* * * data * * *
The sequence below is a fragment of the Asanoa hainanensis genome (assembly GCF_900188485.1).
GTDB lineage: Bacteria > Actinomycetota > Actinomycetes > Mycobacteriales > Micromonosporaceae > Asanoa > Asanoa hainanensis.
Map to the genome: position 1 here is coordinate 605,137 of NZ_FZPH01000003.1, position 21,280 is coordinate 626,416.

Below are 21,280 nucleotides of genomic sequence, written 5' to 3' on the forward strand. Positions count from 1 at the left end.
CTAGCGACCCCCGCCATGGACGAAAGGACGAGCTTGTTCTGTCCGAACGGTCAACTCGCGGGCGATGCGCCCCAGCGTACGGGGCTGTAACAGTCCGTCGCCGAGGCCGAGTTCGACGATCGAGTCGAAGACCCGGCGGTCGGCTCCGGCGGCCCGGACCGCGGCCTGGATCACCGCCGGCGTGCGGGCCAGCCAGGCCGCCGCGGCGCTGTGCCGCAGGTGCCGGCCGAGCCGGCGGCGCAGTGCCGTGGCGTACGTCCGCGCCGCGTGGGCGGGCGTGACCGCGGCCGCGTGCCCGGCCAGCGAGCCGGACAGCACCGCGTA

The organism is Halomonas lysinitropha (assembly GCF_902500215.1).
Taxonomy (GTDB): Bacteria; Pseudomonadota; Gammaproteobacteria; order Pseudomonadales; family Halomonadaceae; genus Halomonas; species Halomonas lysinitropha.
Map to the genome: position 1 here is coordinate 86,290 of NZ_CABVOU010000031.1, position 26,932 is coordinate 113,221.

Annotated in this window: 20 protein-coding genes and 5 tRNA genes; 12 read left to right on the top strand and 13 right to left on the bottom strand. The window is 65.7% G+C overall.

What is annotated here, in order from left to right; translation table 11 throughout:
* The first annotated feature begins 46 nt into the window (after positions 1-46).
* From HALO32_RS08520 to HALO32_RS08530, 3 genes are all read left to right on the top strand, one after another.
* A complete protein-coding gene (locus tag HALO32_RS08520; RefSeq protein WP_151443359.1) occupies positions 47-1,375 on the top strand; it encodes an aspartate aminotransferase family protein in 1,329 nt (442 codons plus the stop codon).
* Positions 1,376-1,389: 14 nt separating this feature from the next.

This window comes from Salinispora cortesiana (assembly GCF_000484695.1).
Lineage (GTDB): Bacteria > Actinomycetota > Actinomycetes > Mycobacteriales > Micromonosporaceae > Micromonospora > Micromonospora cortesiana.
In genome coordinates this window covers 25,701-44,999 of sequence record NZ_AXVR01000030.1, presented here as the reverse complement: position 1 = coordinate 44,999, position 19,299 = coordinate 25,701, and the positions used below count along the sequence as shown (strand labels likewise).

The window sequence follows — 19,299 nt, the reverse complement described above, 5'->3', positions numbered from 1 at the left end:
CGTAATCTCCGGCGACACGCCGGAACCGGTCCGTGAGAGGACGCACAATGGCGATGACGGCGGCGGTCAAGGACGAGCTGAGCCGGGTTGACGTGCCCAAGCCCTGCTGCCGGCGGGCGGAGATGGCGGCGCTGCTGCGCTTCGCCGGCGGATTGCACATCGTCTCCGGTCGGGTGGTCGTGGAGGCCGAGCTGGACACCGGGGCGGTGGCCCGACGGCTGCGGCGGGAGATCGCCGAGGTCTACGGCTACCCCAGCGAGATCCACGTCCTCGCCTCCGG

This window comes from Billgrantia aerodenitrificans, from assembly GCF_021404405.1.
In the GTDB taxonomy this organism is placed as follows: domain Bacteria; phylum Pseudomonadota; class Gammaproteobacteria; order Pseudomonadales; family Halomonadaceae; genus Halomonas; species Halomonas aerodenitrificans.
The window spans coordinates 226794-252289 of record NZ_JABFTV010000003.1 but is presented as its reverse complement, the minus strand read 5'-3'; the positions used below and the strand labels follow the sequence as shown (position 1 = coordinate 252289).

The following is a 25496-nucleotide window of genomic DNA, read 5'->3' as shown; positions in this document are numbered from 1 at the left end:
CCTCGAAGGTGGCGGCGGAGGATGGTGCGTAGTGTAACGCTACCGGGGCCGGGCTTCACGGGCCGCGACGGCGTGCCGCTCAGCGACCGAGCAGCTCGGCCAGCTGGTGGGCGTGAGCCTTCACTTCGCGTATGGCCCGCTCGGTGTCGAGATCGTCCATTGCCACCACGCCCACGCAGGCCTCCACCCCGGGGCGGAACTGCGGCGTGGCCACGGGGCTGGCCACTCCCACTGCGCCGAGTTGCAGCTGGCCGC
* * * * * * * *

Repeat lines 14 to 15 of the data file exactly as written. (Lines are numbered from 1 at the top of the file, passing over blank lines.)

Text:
* Positions 1,376-1,389: 14 nt separating this feature from the next.

This window comes from Salinispora cortesiana (assembly GCF_000484695.1).